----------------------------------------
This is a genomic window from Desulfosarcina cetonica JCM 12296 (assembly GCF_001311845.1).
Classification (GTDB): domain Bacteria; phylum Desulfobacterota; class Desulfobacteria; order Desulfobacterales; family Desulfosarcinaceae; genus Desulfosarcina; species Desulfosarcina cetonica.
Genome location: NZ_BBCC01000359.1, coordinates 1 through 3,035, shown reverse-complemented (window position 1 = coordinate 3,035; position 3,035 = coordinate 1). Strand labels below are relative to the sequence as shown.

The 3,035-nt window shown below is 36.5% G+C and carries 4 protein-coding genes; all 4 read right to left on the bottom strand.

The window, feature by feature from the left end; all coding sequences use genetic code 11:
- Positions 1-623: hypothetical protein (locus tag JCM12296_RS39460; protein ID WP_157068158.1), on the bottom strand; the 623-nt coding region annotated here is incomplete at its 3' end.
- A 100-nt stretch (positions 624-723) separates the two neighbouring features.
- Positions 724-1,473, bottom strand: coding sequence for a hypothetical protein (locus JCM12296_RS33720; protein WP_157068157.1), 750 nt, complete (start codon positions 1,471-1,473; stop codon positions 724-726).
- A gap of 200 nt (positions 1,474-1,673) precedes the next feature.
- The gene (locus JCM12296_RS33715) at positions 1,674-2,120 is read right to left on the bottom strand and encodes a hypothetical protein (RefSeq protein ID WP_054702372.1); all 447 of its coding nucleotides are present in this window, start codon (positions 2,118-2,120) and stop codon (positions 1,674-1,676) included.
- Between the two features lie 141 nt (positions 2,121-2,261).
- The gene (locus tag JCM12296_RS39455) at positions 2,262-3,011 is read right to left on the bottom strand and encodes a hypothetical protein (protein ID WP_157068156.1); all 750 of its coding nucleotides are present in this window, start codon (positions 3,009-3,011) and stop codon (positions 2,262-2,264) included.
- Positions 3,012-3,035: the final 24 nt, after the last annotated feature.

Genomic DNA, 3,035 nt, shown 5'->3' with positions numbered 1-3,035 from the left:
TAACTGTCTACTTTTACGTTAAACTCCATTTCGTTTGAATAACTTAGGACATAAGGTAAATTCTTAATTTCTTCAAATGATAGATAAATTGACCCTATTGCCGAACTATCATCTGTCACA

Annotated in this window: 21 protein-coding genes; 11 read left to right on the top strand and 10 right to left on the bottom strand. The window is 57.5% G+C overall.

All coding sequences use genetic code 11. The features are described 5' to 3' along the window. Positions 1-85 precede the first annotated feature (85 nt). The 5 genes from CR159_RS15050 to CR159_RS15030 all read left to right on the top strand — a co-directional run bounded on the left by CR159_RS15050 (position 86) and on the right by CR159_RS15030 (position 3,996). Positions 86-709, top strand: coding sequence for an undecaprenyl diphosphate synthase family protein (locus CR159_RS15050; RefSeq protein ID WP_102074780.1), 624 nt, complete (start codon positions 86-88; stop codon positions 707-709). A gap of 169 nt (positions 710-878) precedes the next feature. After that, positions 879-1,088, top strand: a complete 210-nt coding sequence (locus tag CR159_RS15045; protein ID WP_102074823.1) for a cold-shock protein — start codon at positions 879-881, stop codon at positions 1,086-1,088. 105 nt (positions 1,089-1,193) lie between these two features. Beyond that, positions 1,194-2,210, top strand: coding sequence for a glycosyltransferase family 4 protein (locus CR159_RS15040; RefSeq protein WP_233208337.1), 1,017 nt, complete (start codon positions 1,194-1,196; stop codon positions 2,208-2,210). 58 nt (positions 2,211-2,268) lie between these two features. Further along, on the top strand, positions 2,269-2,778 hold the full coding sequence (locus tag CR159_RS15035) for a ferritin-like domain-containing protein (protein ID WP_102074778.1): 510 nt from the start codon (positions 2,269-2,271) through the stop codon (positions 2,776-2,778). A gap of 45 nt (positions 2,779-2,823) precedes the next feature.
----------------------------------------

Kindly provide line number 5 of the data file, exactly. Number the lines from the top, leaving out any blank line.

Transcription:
The window, feature by feature from the left end; all coding sequences use genetic code 11: